by Stephen Muecke
It is the late 19th century, and Mounted Constable Willshire is busy “protecting” settler property around Alice Springs in central Australia. Willshire, who may have wiped out about 500 Arrernte people before an unsuccessful attempt was made to bring him to justice, described the scene in the following terms:
They scattered in all directions, setting fire to the grass on each side of us, throwing occasional spears, and yelling at us. It’s no use mincing matters – the Martini-Henry carbines at this critical moment were talking English in the silent majesty of these great eternal rocks.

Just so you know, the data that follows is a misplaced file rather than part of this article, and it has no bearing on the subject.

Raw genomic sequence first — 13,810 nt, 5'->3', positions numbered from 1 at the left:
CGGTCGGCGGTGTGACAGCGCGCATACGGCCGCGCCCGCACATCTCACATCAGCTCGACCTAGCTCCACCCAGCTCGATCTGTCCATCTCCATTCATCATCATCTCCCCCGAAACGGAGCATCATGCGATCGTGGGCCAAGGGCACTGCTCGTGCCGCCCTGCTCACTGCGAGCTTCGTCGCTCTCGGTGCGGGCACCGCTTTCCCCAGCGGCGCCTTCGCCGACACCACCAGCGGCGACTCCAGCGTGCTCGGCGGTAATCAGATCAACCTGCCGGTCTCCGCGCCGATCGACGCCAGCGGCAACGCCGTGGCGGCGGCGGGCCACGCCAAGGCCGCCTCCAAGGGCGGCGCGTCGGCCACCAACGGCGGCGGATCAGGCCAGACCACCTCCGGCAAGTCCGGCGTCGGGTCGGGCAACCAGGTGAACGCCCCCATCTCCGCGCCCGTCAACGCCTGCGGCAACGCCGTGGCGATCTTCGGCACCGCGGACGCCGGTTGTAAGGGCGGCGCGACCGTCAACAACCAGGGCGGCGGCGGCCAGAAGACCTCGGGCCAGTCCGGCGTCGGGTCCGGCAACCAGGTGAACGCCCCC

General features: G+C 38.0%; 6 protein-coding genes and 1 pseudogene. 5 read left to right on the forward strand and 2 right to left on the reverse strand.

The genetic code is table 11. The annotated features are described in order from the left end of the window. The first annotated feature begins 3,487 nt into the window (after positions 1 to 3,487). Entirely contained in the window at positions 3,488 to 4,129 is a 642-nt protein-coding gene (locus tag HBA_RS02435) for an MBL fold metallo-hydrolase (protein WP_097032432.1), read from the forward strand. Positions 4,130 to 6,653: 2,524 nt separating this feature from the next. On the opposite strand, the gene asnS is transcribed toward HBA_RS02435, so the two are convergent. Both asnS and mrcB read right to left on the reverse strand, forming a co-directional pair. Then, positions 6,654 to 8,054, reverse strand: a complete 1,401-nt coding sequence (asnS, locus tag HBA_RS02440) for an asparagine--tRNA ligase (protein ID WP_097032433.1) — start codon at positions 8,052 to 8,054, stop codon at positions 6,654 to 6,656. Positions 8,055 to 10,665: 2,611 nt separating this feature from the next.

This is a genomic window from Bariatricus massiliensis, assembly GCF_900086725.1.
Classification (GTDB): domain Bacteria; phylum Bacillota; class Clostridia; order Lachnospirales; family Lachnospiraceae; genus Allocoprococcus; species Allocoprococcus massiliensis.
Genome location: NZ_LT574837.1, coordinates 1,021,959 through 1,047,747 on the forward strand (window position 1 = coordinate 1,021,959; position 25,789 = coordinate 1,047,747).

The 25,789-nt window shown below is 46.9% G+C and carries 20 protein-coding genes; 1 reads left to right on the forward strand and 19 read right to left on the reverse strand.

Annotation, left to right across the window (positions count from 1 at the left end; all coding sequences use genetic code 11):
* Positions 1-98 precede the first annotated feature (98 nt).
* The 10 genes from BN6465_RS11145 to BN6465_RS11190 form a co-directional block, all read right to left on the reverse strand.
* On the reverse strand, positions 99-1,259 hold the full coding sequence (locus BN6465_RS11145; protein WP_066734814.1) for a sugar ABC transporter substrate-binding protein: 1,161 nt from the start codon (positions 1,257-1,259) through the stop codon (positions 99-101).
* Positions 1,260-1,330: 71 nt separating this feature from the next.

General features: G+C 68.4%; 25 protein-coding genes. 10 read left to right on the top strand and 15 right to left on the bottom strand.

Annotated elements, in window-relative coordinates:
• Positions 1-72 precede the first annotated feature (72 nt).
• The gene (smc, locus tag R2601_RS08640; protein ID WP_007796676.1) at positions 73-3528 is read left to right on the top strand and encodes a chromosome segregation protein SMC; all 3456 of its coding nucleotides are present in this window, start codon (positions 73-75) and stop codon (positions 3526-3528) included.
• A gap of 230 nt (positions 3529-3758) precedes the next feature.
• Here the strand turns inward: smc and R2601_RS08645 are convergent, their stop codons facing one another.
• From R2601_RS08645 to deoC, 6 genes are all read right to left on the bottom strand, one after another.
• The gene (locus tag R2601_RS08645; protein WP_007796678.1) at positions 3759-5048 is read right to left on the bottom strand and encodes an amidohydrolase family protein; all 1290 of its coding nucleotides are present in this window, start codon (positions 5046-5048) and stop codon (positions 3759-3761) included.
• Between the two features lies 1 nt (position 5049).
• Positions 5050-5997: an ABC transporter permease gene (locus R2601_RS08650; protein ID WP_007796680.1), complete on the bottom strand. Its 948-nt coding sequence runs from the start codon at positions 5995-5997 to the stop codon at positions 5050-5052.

He never mentioned killing, and while his guns “were talking English,” he sublimated the horror, literally, with figures of the sublime landscape creating the context, in his memoirs, for his unutterable actions. “The mountain was swathed in a regal robe of fiery grandeur,” he continued, “and its ominous roar was close upon us.”